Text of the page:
Nitric acid (HNO3) :

  • Nitric acid is a strong, oxidising mineral acid.
  • The central nitrogen atom is sp2
  • HNO3 exhibits resonance phenomenon.

Orthophosphoric acid/phosphoric acid (H3PO4) :

  • Phosphorus forms number of oxyacids.
  • Orthophosphoric acid is a strong non toxic mineral acid.
  • It contains three ionizableacidic hydrogens.
  • The central phosphorous atom is tetrahedral.

Chemistry of notable compounds of elements of groups 13, 14 and 15

(i) Borax (Na2B4O7) :

  • It is one of the most important boron compound.
  • The crystalline borax has formula Na2B4O7.10H2O or Na2[B4O5(OH)4].8H2

Preparation :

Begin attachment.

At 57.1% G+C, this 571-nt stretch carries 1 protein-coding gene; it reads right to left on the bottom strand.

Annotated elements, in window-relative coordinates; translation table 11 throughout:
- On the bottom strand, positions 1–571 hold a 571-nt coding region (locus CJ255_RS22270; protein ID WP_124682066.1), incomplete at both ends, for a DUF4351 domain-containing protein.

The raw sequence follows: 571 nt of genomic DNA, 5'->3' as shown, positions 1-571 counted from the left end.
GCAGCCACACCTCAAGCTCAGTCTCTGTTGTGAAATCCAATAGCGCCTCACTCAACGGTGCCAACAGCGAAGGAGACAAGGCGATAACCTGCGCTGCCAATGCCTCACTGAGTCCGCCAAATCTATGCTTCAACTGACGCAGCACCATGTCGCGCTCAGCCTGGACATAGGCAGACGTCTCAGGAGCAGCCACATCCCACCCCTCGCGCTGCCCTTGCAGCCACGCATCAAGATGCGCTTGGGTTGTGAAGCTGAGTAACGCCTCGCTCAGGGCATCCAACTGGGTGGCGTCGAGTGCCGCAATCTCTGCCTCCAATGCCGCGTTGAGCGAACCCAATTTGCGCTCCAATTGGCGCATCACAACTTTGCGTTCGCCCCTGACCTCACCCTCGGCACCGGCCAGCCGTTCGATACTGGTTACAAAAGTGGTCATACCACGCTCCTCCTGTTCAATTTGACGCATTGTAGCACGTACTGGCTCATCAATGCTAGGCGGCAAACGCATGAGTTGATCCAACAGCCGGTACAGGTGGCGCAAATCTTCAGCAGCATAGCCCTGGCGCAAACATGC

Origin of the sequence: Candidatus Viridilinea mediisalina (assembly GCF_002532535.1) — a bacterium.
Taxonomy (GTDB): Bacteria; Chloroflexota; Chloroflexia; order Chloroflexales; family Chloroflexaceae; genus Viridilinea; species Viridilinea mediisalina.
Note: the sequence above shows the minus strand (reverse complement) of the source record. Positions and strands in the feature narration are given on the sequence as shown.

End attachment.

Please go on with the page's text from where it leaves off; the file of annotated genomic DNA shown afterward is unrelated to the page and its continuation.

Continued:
• Borax is prepared from the mineral colemanite by boiling it with a solution of sodium carbonate.

Ca2B6O11 (Colemanite) + 2Na2CO3 \(\underrightarrow{Δ}\) Na2B4O7 (Borax) + 2NaBO2 + 2CaCO3

  • On crystallisation it forms Na2B4O7.10H2O (It is a white solid).
Properties :

Properties :

  • Borax is white crystalline solid.
  • Borax on hydrolysis, forms a strong base, NaOH and a weak acid, orthoboric acid H3BO3. Due to strong base NaOH, borax solution is alkaline.

Na2B4O7 + 7H2O → 2NaOH + 4H3BO3

  • When borax Na2B4O7.10H2O is heated, it loses water molecules and forms a swollen fluffy mass.

Na2B4O7.10H2O  \(\underrightarrow{Δ}\)  Na2B4O7 + 10H2O

  • On further heating, the swollen mass turns into a transparent liquid which solidifies into glass like material known as borax bead.

Na2B4O7 \(\underrightarrow{Δ}\) 2NaBO2 (Sodium metaborate) + B2O3 (boric anhydride)

  • Borax bead test is used to detect coloured ions in aqueous solutions.
  • When this bead is dipped in a solution of coloured salt [for example CoO (cobalt oxide)] and heated in an oxidising flame of bunsen burner, a blue coloured bead is obtained.